How exactly does this happen?  May explains: "The process involves ordinary causation: an intrinsic desire is causally generated by a normative belief and the relevant disposition," because "it's partly constitutive of being a rational, virtuous, or strong-willed person that one possesses the disposition to desire in accordance with one's normative beliefs." Notice that May has added a reference to "disposition."  He concedes that "Humeans must say something quite similar.  The only difference is that, instead of a disposition, Humeans posit a full-blown desire," because they believe that "actions are generated by intrinsic desires combined with beliefs about how to satisfy them" (190-91).

The Humeans might complain that May's "disposition" is just another word for desire, so we might as well say that reason is the slave of the dispositions!

May writes
". . . the best anti-Humean theory merely posits a disposition for normative beliefs to generate the corresponding desires.  While a strong-willed person, for example, may lack the antecedent desire to throw her pack of cigarettes away, she may simply have a disposition to do so if she believes it's best to trash them."
"Humeans may be tempted to count such dispositions as desires and declare victory.  However, while we're working with a rather broad conception of desire, we shouldn't broaden it to any mere disposition of a person to do something.  A desire is a goal-directed, conative, motivation-encompassing state with some content, so it's a state whose function is to bring about what's desired.  But desire is not the sole proprietor of dispositions relevant to action.  To adapt an example from Darwall . . ., even if I'm disposed to eat a piece of pie upon seeing one, this disposition alone need not constitute a desire for some pie.  A mere disposition can graduate to a full-fledged desire only if it has the requisite function and content . . . . Of course, Humeans would explain the eating of some pie in terms of an antecedent desire to eat delicious food when it's available.  However, the pie example is not meant to refute Humeanism but rather to show that being disposed toward some action (e.g., eating pie) doesn't entail antecedently desiring it in particular" (189).
Here May's distinction between disposition and desire seems to be a distinction between a general desire (such as a desire for delicious food) and a particular desire (such as a desire for this piece of pie before me that I judge to be delicious food), where the transition from one to the other requires a rational judgment.  This looks like what Aristotle identified as the "practical syllogism" in The Movement of Animals:  the major premise is a desire for something, the minor premise is a judgment that some action will satisfy that desire, and the conclusion is the execution of the action.  So if I desire healthy food, and if I judge that this piece of pie before me is healthy food, then I will eat it.  May's argument seems to be that my desire to eat this piece of pie is not antecedent to my judgment that this is a good piece of pie.  Rather, my rational judgment that this piece of pie is healthy food appeals to my general disposition to eat healthy food in a way that produces the desire to eat this piece of pie.  But, still, the Humean will say that my rational judgment here is serving my general disposition, which might as well be called a desire.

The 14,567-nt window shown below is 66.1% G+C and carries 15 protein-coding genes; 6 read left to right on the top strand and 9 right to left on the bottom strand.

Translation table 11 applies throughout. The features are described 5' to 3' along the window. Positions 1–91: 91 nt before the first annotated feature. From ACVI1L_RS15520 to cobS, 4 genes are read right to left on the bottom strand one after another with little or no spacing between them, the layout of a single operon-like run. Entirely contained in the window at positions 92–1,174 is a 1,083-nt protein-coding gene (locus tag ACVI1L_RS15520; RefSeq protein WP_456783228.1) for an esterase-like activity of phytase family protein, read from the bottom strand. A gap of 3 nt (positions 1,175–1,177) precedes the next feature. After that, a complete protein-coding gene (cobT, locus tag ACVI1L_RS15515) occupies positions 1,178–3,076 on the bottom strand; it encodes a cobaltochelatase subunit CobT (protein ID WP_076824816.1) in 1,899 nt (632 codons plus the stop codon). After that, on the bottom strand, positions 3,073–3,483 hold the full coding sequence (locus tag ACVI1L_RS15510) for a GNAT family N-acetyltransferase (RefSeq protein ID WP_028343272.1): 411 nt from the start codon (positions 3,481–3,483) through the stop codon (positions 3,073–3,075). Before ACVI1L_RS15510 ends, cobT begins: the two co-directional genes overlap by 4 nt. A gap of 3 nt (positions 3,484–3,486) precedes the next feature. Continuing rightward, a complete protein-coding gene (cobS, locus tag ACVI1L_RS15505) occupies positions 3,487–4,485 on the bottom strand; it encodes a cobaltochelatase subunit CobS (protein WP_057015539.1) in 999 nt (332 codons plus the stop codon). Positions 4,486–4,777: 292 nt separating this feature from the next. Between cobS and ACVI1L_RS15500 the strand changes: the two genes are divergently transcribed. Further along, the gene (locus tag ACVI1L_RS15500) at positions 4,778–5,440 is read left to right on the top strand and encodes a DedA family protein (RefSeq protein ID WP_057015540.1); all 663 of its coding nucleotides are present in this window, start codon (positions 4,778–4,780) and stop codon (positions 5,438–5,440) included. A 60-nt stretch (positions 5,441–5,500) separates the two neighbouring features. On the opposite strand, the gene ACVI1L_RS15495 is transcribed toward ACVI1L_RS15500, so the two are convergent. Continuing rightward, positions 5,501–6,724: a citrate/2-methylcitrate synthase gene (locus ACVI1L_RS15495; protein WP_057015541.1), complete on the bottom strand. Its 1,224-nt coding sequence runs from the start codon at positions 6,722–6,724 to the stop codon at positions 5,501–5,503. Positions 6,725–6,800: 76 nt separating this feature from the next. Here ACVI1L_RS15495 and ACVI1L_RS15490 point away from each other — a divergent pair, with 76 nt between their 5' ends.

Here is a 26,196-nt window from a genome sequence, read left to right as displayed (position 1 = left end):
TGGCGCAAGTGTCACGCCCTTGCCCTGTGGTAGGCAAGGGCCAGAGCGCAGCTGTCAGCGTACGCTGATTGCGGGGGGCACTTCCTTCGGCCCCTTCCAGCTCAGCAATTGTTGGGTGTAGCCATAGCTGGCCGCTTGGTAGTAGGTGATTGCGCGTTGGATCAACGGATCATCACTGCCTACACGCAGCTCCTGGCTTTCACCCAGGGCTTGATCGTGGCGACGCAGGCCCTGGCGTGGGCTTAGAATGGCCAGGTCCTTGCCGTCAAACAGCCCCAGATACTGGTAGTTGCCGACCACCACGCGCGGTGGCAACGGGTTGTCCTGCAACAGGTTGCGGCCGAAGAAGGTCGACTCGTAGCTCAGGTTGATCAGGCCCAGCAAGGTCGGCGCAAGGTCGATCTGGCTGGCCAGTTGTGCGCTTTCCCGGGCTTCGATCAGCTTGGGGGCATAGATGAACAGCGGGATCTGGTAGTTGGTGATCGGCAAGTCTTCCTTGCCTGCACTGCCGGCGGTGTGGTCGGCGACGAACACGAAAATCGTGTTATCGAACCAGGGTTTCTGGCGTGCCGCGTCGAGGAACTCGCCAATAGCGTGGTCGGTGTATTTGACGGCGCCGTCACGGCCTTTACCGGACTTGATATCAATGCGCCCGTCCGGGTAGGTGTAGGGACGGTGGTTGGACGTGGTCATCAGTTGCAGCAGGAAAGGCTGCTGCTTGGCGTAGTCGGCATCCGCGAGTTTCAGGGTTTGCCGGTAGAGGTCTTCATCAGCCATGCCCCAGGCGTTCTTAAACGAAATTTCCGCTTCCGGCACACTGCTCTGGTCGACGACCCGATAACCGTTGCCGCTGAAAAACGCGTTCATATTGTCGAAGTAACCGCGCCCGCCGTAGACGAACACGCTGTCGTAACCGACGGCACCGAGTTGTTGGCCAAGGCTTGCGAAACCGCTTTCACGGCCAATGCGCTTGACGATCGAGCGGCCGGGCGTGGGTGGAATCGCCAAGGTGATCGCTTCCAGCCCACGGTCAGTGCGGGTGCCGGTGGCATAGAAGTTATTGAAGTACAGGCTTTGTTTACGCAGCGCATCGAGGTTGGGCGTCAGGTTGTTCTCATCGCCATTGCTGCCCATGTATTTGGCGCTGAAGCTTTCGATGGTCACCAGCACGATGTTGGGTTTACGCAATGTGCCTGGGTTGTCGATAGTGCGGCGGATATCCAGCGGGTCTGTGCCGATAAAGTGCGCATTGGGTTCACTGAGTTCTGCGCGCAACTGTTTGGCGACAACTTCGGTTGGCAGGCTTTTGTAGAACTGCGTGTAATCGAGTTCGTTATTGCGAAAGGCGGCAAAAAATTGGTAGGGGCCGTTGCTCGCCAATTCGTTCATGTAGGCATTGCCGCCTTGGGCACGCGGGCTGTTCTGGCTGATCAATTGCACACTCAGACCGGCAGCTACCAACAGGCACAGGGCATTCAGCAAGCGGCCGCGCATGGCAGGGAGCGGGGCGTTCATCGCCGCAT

Since May admits that reason must be combined with a motivating disposition to create a new desire, which then motivates action, it's hard to see that this really differs from the Humean claim that all action requires the combination of reason and an antecedent desire.  May even admits the weakness of his argument:
"Now, I don't pretend to have conclusively ruled out Humeanism as a hypothesis about the structure of motivation.  I only aim to show that moral beliefs play an important role in human action and that we lack empirical reason to always posit antecedent desires that they serve or further.  Perhaps our best theory will require always positing such antecedent desires.  As we saw in the previous chapter, construing moral integrity as involving such antecedent desires isn't always incompatible with virtue anyway" (198).
It's not clear to me how any neuroscientific experiments could resolve this dispute between May's "sophisticated anti-Humeanism" and the Humeans.  The scientific research can refute both pure emotivism and pure rationalism by showing that neither emotion alone nor reason alone can explain our moral psychology, because, as May says, "both reasoning and emotion together play important roles in moral psychology."  But it's hard for scientific research to decide whether reason is prior to emotion or emotion is prior to reason, because once one recognizes the cognitive aspects of emotions as resting on judgments about the world, the line between emotion and reason becomes fuzzy.  May says that "the reason/emotion dichotomy, intuitive as it may be, is either spurious or fruitless" (228).  A Humean like Haidt says the same thing in speaking of the "useless dichotomy between cognition and emotion."  "Emotions are not dumb. . . . Emotions are a kind of information processing" (Haidt 2012, 44-48).